Ultimately, while transferring millions of dollars can be a costly and complicated process when using banks, it can be done in minutes using crypto. This characteristic has made digital currencies extremely attractive for criminals looking to launder money and spouses looking to hide assets during divorce.

Crypto in a High-Net-Worth Divorce

Court orders won't reveal how much crypto a spouse is holding. A court can order banks to reveal how much is in a person's bank account if they are trying to hide assets during divorce, but no single institution is capable of doing the same for crypto. The whole crypto industry is built on the concept of total independence and anonymity. In fact, some cryptocurrencies have built their success on being 100% anonymous and untraceable.

Only the person who has the private key controls crypto assets. And even after they have been located, courts can find it tricky to act upon the discovery. With the right tools and expertise, it is possible to trace crypto and secure equitable division of assets in divorce court.

If an original crypto wallet address can be obtained, crypto tracking experts can often follow the traces of transactions through different crypto wallets and platforms. Sometimes, looking at bank accounts, ATM transactions, and purchases can reveal links to crypto platforms that can help specialists track crypto ownership and transactions. It is sometimes also possible to find records of cryptocurrency income in tax returns.

Is Tracking Hidden Crypto Worth The Effort?

Tracking crypto is quite an endeavor. If you suspect your spouse is hiding only a minimal amount, the cost of the search will likely be higher than your potential share of the hidden crypto assets.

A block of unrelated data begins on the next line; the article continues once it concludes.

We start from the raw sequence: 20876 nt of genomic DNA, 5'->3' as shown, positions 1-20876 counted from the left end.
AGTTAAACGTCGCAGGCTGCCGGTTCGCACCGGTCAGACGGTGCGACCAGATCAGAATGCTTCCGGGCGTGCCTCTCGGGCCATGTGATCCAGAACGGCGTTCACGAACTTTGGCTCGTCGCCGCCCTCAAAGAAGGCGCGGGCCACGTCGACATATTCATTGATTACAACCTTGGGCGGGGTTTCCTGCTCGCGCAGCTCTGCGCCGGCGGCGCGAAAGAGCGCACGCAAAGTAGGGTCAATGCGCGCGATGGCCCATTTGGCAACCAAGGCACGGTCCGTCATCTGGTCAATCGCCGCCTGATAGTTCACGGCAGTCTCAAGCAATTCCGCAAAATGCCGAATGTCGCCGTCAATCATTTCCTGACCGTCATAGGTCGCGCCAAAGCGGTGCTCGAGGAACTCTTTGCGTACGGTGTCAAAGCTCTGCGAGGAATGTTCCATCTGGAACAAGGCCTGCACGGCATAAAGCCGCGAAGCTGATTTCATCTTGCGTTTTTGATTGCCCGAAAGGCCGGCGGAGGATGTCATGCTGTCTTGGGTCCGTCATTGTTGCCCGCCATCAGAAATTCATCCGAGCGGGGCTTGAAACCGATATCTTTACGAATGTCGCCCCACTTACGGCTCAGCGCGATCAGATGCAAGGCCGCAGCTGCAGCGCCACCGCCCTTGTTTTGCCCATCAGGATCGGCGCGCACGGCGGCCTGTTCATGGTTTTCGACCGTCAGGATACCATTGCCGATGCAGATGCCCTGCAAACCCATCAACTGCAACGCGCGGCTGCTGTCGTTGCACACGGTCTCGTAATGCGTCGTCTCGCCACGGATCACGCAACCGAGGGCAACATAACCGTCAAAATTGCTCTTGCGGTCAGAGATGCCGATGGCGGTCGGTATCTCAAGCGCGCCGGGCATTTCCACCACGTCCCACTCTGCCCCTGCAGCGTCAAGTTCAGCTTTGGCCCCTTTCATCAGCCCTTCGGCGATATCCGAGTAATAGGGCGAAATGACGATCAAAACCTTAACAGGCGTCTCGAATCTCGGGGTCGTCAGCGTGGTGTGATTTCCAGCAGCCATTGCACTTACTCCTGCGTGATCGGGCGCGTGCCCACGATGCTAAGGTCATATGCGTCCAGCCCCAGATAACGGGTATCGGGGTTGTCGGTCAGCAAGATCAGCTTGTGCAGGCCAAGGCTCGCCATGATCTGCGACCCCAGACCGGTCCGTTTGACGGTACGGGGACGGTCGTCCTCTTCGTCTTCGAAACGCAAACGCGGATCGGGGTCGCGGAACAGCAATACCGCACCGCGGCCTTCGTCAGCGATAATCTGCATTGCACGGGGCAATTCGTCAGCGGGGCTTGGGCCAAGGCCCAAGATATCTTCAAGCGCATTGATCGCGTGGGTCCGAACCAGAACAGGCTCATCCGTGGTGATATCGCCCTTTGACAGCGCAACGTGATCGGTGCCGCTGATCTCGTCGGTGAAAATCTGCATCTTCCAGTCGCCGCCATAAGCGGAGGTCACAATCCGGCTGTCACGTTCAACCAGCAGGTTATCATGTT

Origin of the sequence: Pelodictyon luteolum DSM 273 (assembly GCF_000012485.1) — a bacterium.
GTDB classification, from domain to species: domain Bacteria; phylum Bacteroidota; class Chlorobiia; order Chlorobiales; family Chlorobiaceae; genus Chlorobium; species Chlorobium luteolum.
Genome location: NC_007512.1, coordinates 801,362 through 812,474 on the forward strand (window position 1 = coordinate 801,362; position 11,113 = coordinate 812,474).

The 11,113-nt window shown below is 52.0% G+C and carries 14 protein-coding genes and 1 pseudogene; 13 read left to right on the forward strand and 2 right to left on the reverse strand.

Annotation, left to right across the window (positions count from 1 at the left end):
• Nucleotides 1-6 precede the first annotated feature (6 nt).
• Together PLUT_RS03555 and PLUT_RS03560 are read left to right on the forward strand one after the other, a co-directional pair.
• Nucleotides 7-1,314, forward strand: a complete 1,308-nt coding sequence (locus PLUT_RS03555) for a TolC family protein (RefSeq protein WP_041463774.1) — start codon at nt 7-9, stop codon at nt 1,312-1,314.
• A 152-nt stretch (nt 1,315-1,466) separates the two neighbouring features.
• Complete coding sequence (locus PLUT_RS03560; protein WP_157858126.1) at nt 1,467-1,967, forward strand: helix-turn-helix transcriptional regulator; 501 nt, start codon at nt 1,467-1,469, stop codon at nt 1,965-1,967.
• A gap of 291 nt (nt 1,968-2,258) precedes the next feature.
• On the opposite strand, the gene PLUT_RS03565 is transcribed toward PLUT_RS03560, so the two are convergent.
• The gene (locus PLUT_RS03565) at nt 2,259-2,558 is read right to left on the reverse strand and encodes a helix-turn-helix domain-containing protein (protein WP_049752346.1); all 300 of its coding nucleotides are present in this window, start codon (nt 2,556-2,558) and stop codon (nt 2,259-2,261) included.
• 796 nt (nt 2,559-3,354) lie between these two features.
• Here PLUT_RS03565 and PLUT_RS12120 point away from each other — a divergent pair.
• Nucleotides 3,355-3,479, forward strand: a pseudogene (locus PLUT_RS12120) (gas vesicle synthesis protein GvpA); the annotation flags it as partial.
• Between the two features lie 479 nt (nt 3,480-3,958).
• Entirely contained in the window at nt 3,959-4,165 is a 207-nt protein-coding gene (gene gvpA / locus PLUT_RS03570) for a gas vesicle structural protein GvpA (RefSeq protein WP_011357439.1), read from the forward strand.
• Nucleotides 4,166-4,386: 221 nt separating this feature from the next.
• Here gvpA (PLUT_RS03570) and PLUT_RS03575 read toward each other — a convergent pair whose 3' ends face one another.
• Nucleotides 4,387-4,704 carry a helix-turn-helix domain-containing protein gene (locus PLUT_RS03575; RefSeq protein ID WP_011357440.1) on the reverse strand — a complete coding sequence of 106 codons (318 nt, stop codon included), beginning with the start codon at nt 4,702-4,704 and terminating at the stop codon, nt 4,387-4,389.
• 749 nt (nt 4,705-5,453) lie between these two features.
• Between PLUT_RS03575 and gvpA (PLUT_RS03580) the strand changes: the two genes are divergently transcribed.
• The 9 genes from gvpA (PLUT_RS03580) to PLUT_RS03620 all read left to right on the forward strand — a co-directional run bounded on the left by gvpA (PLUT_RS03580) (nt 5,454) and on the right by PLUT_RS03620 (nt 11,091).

Blockchain forensic experts can conduct thorough investigations and track the trajectory of crypto through multiple platforms. When they successfully locate hidden cryptocurrencies on an exchange, courts can block them and seize them. Often, when spouses trying to hide assets realize they have been caught, they will be ready to negotiate a more convenient divorce settlement.

Bitcoin and other digital currencies that are not held in exchanges can be harder to track, but when they are kept in cold wallets and other similar devices, advanced device forensics can also help track them down.

Ultimately, if you suspect there is hidden crypto, a team of experienced high-net-worth divorce attorneys can enlist the services of forensic analysts and investigators and advise you on the best course of action.

Not all crypto is created equal. Different digital coins and platforms present different challenges and behave differently. And if your spouse is using crypto to deprive you of your rightful share of the marital property, you should definitely seek counsel from an attorney with the right expertise to uphold your interests.

As the law tries to catch up on the unique complexities of crypto asset division during divorce, high-net-worth divorce attorneys are leading the way and paving the road for fairer, more transparent asset division during highly contested divorces.

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Dror Bikel

Dror Bikel co-founded Bikel Rosenthal & Schanfield, New York’s best known firm for high-conflict matrimonial disputes. A New York Superlawyer℠ and twice recognized (2020 and 2021) New York Divorce Trial Lawyer of the Year, Dror’s reputation as a fearsome advocate in difficult custody and divorce disputes has led him to deliver solid outcomes in some of New York’s most complex family law trials. Attorney Bikel is a frequent commentator on high profile divorces for national and international media outlets. His book The 1% Divorce - When Titans Clash was a 5-category Amazon bestseller.

To connect with Dror: 212.682.6222 or [hidden email] or online
To learn more about Bikel Rosenthal & Schanfield: bikellaw.com
To learn more about Dror's book The 1% Divorce: When Titans Clashsuttonhart.com

For media inquiries or speaking engagements: [hidden email]